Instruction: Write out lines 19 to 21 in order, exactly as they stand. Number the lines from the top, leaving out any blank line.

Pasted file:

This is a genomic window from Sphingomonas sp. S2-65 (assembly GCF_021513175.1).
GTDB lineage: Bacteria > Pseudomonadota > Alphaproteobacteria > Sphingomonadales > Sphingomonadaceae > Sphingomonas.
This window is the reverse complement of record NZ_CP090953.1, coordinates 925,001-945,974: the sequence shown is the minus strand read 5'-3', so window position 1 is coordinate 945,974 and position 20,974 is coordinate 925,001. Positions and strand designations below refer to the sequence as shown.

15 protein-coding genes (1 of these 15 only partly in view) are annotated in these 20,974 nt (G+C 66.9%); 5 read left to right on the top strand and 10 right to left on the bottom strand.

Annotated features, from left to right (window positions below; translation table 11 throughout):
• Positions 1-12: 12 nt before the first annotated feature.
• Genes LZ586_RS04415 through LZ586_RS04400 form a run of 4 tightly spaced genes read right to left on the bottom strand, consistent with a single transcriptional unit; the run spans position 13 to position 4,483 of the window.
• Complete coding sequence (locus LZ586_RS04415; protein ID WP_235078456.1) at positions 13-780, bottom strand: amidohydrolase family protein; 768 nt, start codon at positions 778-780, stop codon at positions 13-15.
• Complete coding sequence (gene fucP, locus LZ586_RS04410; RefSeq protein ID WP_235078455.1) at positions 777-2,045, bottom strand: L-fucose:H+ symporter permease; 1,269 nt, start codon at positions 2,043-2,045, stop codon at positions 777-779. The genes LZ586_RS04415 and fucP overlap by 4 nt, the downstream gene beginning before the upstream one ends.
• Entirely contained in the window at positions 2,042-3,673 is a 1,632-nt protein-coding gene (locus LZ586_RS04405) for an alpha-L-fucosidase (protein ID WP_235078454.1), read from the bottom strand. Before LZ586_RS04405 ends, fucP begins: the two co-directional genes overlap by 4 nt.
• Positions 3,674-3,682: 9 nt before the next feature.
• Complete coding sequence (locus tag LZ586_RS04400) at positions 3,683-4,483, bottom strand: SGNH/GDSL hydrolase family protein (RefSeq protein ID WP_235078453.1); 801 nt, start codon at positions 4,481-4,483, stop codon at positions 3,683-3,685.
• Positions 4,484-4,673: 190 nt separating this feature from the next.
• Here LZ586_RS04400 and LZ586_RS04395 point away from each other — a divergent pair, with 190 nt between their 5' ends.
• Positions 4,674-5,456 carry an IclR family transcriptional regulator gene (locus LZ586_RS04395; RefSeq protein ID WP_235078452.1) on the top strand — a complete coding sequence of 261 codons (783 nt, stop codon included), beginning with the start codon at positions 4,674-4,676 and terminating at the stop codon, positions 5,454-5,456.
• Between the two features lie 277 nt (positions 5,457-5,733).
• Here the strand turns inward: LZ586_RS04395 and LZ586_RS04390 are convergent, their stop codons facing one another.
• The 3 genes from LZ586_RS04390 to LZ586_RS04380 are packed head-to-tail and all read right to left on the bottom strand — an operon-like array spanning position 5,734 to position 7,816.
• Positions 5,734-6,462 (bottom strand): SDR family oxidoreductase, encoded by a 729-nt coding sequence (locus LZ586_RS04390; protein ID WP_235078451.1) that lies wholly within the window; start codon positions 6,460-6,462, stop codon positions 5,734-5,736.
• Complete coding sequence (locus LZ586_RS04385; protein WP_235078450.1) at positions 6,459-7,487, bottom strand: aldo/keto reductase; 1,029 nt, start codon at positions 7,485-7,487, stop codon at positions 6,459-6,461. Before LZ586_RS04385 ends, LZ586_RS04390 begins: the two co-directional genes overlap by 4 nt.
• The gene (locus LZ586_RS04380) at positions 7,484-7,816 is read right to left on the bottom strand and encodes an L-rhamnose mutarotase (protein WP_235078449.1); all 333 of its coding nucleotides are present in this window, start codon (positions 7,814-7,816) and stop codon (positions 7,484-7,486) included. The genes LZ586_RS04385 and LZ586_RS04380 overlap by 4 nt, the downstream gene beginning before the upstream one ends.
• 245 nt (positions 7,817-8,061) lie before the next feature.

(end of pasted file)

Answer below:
• Positions 5,734-6,462 (bottom strand): SDR family oxidoreductase, encoded by a 729-nt coding sequence (locus LZ586_RS04390; protein ID WP_235078451.1) that lies wholly within the window; start codon positions 6,460-6,462, stop codon positions 5,734-5,736.
• Complete coding sequence (locus LZ586_RS04385; protein WP_235078450.1) at positions 6,459-7,487, bottom strand: aldo/keto reductase; 1,029 nt, start codon at positions 7,485-7,487, stop codon at positions 6,459-6,461. Before LZ586_RS04385 ends, LZ586_RS04390 begins: the two co-directional genes overlap by 4 nt.
• The gene (locus LZ586_RS04380) at positions 7,484-7,816 is read right to left on the bottom strand and encodes an L-rhamnose mutarotase (protein WP_235078449.1); all 333 of its coding nucleotides are present in this window, start codon (positions 7,814-7,816) and stop codon (positions 7,484-7,486) included. The genes LZ586_RS04385 and LZ586_RS04380 overlap by 4 nt, the downstream gene beginning before the upstream one ends.